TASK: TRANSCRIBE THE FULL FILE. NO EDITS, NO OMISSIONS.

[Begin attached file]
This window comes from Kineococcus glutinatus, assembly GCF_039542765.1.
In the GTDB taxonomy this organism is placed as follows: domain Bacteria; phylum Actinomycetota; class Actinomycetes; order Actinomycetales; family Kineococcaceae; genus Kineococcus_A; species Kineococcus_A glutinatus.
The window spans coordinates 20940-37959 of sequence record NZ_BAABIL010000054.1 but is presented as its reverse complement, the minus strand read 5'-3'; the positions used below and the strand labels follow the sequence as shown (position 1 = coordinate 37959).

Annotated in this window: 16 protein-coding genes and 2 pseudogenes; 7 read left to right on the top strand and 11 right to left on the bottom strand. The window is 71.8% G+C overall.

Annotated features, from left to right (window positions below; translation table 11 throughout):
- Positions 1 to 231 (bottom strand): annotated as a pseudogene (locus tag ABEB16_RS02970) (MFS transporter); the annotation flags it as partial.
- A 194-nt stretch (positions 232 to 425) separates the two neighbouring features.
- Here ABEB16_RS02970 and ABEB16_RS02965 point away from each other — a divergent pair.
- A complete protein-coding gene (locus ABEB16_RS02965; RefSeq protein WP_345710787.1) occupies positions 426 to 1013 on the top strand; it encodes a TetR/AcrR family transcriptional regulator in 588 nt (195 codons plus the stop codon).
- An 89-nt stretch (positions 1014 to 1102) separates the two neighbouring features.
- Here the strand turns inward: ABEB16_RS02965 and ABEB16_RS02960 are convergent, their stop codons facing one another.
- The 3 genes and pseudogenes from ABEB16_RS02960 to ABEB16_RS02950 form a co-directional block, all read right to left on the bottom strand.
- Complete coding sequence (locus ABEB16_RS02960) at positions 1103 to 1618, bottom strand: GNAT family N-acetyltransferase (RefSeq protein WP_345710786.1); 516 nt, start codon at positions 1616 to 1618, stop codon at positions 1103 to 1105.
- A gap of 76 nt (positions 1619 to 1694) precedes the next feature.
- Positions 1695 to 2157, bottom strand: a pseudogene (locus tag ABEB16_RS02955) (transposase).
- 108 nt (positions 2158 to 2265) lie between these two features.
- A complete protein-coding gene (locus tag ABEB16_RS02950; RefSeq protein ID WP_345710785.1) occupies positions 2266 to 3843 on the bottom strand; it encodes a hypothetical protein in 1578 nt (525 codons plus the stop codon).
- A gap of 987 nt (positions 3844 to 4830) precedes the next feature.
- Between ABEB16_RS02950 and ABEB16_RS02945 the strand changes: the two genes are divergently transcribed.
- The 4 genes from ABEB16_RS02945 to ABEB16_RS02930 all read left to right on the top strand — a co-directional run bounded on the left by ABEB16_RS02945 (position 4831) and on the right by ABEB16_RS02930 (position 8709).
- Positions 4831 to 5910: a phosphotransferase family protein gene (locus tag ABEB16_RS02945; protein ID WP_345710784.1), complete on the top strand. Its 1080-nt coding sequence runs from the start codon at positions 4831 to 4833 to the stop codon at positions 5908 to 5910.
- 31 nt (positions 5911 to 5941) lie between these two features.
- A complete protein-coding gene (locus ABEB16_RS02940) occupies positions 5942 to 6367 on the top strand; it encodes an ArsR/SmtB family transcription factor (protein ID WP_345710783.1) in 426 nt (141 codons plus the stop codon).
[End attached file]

This window comes from Kineococcus glutinatus, assembly GCF_039542765.1.
In the GTDB taxonomy this organism is placed as follows: domain Bacteria; phylum Actinomycetota; class Actinomycetes; order Actinomycetales; family Kineococcaceae; genus Kineococcus_A; species Kineococcus_A glutinatus.
The window spans coordinates 20940-37959 of sequence record NZ_BAABIL010000054.1 but is presented as its reverse complement, the minus strand read 5'-3'; the positions used below and the strand labels follow the sequence as shown (position 1 = coordinate 37959).

Annotated in this window: 16 protein-coding genes and 2 pseudogenes; 7 read left to right on the top strand and 11 right to left on the bottom strand. The window is 71.8% G+C overall.

Annotated features, from left to right (window positions below; translation table 11 throughout):
- Positions 1 to 231 (bottom strand): annotated as a pseudogene (locus tag ABEB16_RS02970) (MFS transporter); the annotation flags it as partial.
- A 194-nt stretch (positions 232 to 425) separates the two neighbouring features.
- Here ABEB16_RS02970 and ABEB16_RS02965 point away from each other — a divergent pair.
- A complete protein-coding gene (locus ABEB16_RS02965; RefSeq protein WP_345710787.1) occupies positions 426 to 1013 on the top strand; it encodes a TetR/AcrR family transcriptional regulator in 588 nt (195 codons plus the stop codon).
- An 89-nt stretch (positions 1014 to 1102) separates the two neighbouring features.
- Here the strand turns inward: ABEB16_RS02965 and ABEB16_RS02960 are convergent, their stop codons facing one another.
- The 3 genes and pseudogenes from ABEB16_RS02960 to ABEB16_RS02950 form a co-directional block, all read right to left on the bottom strand.
- Complete coding sequence (locus ABEB16_RS02960) at positions 1103 to 1618, bottom strand: GNAT family N-acetyltransferase (RefSeq protein WP_345710786.1); 516 nt, start codon at positions 1616 to 1618, stop codon at positions 1103 to 1105.
- A gap of 76 nt (positions 1619 to 1694) precedes the next feature.
- Positions 1695 to 2157, bottom strand: a pseudogene (locus tag ABEB16_RS02955) (transposase).
- 108 nt (positions 2158 to 2265) lie between these two features.
- A complete protein-coding gene (locus tag ABEB16_RS02950; RefSeq protein ID WP_345710785.1) occupies positions 2266 to 3843 on the bottom strand; it encodes a hypothetical protein in 1578 nt (525 codons plus the stop codon).
- A gap of 987 nt (positions 3844 to 4830) precedes the next feature.
- Between ABEB16_RS02950 and ABEB16_RS02945 the strand changes: the two genes are divergently transcribed.
- The 4 genes from ABEB16_RS02945 to ABEB16_RS02930 all read left to right on the top strand — a co-directional run bounded on the left by ABEB16_RS02945 (position 4831) and on the right by ABEB16_RS02930 (position 8709).
- Positions 4831 to 5910: a phosphotransferase family protein gene (locus tag ABEB16_RS02945; protein ID WP_345710784.1), complete on the top strand. Its 1080-nt coding sequence runs from the start codon at positions 4831 to 4833 to the stop codon at positions 5908 to 5910.
- 31 nt (positions 5911 to 5941) lie between these two features.
- A complete protein-coding gene (locus ABEB16_RS02940) occupies positions 5942 to 6367 on the top strand; it encodes an ArsR/SmtB family transcription factor (protein ID WP_345710783.1) in 426 nt (141 codons plus the stop codon).